Ashes get dusted off classic fairytale
by Catherine Szabo
Many of us have tucked our books of fairytales up on some high shelf, and our well-loved Disney movies could use a good dusting. The cobwebs are being blown off at the end of this month, however, as Mount Royal University’s theatre department presents Ash Girl, described as a darker, twisted version of Cinderella.
The story follows Ash Girl as she goes to the ball, meets and loses her prince, and travels through a forest, where she encounters the seven deadly sins, all of which are personified as different animals.
“[The sins] affect each character’s life differently,” says Elysse Cheadle, who plays Ash Girl. “There’s also Sadness, which is sort of like an eighth sin, but really closely related to Ash Girl. [The sins] don’t interact physically with the people, but their presence influences them. It’s a struggle to free yourself from those sins and make the right choice.”
The Disney version focuses on the love aspect, says assistant director Valmai Goggin. The main character meets her prince and falls in love, but it is the less-discussed emotions that come to the front for Ash Girl.
“[It] focuses on the journey from [being] afraid — afraid of herself, afraid of the world around her, afraid to confront her demons — to facing up to that confrontation, going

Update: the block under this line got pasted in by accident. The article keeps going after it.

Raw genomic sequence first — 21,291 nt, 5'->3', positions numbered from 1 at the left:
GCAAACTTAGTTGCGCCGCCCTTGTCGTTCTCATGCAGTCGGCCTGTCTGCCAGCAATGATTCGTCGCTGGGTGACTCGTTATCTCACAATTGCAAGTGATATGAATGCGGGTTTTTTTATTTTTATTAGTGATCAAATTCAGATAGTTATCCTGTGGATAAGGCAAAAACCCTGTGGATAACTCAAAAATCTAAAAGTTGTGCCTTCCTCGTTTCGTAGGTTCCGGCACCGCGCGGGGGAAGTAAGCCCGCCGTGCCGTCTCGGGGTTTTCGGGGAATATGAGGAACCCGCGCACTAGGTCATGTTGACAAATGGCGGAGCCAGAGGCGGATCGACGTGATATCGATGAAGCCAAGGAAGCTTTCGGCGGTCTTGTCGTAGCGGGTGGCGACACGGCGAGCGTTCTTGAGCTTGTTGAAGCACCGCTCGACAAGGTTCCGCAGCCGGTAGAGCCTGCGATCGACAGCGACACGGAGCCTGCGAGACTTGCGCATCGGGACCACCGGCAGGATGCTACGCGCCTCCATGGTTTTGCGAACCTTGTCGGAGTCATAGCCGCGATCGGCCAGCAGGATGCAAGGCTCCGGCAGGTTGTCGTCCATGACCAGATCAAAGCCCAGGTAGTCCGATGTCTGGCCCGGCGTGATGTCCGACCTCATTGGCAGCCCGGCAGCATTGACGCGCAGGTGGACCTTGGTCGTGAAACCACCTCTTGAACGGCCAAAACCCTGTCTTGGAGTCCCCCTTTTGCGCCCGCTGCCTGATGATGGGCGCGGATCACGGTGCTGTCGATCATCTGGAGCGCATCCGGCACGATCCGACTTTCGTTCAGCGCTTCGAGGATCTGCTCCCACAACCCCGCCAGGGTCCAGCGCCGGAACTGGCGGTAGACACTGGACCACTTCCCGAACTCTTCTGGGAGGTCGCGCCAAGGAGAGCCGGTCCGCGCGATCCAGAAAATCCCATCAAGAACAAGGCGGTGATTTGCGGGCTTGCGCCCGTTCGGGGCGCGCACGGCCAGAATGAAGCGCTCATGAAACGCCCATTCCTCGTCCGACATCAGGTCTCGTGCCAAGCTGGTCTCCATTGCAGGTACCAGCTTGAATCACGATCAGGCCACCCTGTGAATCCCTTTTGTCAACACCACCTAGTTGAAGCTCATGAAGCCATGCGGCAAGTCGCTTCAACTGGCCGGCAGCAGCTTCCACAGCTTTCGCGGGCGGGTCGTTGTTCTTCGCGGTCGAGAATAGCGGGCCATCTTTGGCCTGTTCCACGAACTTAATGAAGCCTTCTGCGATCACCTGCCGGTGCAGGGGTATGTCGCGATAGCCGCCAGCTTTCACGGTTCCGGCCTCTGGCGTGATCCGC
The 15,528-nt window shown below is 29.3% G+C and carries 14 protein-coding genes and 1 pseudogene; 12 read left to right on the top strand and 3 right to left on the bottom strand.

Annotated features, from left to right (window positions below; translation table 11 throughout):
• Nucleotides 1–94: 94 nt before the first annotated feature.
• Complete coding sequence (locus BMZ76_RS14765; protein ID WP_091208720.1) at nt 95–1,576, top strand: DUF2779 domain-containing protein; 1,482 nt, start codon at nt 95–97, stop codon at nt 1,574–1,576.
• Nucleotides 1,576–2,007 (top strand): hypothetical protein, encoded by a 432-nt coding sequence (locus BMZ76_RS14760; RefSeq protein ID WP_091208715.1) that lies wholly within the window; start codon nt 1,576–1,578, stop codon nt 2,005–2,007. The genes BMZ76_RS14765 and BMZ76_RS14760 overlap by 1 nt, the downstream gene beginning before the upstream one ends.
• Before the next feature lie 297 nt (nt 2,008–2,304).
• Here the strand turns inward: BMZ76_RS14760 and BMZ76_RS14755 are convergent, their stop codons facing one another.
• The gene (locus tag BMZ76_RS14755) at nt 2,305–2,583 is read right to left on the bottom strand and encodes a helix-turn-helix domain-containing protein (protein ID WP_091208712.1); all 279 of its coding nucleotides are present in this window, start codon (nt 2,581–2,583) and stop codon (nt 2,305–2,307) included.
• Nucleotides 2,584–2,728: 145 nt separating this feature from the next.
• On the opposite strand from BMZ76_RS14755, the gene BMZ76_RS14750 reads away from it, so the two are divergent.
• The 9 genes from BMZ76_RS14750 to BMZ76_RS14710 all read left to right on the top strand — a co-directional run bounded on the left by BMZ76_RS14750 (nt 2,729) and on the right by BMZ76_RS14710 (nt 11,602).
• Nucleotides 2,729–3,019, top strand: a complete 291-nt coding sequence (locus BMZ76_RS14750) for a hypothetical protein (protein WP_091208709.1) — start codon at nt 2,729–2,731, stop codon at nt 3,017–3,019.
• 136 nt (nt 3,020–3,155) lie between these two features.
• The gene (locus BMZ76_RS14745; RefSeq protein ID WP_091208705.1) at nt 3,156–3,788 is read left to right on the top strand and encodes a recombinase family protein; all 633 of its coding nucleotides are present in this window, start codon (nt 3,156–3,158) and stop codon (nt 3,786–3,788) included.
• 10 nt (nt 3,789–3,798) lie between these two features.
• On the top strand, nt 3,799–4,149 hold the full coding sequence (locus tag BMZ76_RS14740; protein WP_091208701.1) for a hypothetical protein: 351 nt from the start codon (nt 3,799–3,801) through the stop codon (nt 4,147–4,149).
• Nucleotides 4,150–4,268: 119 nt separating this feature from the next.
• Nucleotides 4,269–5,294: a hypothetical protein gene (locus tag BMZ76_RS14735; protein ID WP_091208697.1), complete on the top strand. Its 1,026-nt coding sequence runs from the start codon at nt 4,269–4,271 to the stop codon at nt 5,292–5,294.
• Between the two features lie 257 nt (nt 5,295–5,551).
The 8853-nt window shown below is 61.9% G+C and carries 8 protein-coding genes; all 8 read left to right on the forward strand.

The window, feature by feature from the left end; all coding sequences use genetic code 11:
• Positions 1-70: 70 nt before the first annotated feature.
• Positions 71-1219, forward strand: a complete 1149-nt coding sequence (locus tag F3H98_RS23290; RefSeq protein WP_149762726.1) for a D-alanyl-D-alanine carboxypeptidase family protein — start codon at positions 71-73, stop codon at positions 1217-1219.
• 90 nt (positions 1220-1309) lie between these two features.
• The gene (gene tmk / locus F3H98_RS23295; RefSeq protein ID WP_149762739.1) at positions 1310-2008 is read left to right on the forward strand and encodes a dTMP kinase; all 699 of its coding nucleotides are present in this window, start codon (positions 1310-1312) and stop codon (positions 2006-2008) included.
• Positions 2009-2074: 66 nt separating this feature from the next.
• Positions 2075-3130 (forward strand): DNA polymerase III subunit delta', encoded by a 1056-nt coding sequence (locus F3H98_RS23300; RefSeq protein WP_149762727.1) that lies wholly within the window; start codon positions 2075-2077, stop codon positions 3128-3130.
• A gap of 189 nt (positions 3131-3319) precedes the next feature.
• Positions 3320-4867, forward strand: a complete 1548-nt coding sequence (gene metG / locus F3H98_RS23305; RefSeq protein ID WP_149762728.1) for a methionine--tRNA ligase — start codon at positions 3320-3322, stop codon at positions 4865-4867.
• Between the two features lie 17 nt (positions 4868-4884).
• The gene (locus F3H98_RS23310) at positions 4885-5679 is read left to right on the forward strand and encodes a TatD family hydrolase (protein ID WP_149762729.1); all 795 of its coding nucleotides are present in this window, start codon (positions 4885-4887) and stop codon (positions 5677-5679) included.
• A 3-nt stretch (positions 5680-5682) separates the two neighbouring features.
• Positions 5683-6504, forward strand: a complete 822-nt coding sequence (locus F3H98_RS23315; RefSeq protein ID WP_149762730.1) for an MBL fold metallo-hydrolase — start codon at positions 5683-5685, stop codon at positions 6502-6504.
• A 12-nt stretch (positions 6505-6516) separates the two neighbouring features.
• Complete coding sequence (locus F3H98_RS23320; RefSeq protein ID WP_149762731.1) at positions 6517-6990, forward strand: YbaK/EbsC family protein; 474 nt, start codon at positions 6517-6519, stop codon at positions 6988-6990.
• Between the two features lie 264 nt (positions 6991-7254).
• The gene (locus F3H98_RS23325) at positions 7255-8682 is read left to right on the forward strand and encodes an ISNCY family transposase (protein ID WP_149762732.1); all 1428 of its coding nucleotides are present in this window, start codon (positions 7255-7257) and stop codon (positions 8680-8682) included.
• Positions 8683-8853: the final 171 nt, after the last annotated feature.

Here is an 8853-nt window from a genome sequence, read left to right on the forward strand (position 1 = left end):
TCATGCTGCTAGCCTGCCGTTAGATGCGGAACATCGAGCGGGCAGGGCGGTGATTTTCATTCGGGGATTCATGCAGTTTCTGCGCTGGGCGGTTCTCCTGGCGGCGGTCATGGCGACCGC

through those trials and emerging as the princess, as her real self,” Goggin says.
Cheadle admits that off-stage, her real self isn’t very close to princess-like.
“It’s exciting: I’ve never really played this kind of role before,” she says. “I’ve never been a girly girl, so to be able to play this princess role is kind of fun. I’m channelling all that energy in me into this play because I’ve never done that [role] before.”
The director, Glenda Stirling, has a strong background in movement analysis, Goggin says, so Stirling’s choice of play wasn’t too surprising.
“There are human characters and there are also characters that are animals: there’s a snake, a fly and a bird,” says Goggin. “So the past couple of weeks have been about finding the physical quality and the physical relation between the characters.”
It has been challenging to learn to move the way Ash Girl would, Cheadle says. An exercise from Stirling – analyzing how the cast member moved in comparison to their character – helped immensely.
“It’s been a good learning experience for me as an actor to figure out how to find truth within this world that is so different from ours,” she adds.
It’s still a story that everyone can relate to, says Goggin, adding that finding the courage to tell our own stories is a universal challenge.
“That’s the struggle we all go through every day: to find who we are and how we relate to people,” she says. By no means is it a simple love story that will only interest women, she adds. “I think we should give guys credit,
that they can find truth in that story as well as the women in the audience,” says Goggin. “It’s a super physical, engaging and energetic show all around, so it’s not anything anyone will have to be dragged to on a date, let’s say that.”
Ash Girl opens on March 24 as a free preview for students, and then runs from March 25-27, March 30-31, and April 1-3.